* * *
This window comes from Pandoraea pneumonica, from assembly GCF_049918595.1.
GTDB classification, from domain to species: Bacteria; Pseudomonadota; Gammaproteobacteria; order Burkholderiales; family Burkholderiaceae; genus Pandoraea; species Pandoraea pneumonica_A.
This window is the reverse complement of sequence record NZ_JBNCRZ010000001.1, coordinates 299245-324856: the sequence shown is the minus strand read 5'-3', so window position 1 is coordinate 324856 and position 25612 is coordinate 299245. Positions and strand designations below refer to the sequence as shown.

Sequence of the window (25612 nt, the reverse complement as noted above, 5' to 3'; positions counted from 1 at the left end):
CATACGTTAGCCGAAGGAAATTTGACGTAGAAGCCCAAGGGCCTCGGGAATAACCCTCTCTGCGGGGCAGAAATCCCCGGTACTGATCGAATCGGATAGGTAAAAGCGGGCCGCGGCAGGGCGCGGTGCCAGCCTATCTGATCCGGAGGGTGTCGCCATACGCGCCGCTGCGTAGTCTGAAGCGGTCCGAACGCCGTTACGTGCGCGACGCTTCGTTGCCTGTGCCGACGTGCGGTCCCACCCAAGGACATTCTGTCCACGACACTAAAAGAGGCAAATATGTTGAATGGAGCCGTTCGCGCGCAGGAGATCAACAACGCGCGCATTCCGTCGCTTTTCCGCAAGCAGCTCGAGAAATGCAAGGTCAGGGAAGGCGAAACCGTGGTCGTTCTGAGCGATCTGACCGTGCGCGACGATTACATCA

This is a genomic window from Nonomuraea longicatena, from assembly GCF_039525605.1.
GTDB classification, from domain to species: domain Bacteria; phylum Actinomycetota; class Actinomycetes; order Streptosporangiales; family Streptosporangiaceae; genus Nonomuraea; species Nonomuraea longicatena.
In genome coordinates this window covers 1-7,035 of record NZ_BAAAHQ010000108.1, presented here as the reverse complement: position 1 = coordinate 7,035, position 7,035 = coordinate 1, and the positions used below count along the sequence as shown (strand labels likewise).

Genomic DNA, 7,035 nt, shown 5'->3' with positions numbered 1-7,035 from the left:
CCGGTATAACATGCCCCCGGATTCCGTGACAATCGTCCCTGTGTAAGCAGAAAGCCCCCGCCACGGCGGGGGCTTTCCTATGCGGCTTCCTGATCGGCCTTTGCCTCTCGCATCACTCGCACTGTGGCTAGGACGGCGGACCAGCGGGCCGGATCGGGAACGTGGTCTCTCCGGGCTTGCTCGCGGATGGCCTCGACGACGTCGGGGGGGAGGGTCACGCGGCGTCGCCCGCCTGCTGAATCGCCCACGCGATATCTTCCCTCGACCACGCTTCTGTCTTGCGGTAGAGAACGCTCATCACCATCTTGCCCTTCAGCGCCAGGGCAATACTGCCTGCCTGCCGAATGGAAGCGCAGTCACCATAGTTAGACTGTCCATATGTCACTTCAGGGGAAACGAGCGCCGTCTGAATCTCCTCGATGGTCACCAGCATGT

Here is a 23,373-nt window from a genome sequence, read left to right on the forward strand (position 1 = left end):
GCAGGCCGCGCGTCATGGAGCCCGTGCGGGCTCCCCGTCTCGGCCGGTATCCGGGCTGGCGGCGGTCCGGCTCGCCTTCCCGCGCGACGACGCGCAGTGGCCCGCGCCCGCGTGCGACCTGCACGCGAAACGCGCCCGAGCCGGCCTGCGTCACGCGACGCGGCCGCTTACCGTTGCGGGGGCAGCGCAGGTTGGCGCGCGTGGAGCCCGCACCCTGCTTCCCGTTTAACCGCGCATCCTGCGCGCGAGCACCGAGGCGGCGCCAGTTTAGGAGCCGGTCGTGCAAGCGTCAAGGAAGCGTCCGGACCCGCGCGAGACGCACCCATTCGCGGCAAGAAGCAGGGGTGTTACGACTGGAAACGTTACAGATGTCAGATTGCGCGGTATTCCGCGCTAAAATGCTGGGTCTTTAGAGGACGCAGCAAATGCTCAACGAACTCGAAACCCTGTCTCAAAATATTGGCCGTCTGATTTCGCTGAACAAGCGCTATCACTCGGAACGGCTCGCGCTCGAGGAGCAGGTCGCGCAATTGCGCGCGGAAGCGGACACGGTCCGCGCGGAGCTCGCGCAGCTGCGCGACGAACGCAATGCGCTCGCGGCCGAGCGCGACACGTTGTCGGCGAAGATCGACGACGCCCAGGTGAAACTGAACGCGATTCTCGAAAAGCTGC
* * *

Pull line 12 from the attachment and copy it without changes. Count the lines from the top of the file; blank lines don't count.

GCAGGCCGCGCGTCATGGAGCCCGTGCGGGCTCCCCGTCTCGGCCGGTATCCGGGCTGGCGGCGGTCCGGCTCGCCTTCCCGCGCGACGACGCGCAGTGGCCCGCGCCCGCGTGCGACCTGCACGCGAAACGCGCCCGAGCCGGCCTGCGTCACGCGACGCGGCCGCTTACCGTTGCGGGGGCAGCGCAGGTTGGCGCGCGTGGAGCCCGCACCCTGCTTCCCGTTTAACCGCGCATCCTGCGCGCGAGCACCGAGGCGGCGCCAGTTTAGGAGCCGGTCGTGCAAGCGTCAAGGAAGCGTCCGGACCCGCGCGAGACGCACCCATTCGCGGCAAGAAGCAGGGGTGTTACGACTGGAAACGTTACAGATGTCAGATTGCGCGGTATTCCGCGCTAAAATGCTGGGTCTTTAGAGGACGCAGCAAATGCTCAACGAACTCGAAACCCTGTCTCAAAATATTGGCCGTCTGATTTCGCTGAACAAGCGCTATCACTCGGAACGGCTCGCGCTCGAGGAGCAGGTCGCGCAATTGCGCGCGGAAGCGGACACGGTCCGCGCGGAGCTCGCGCAGCTGCGCGACGAACGCAATGCGCTCGCGGCCGAGCGCGACACGTTGTCGGCGAAGATCGACGACGCCCAGGTGAAACTGAACGCGATTCTCGAAAAGCTGC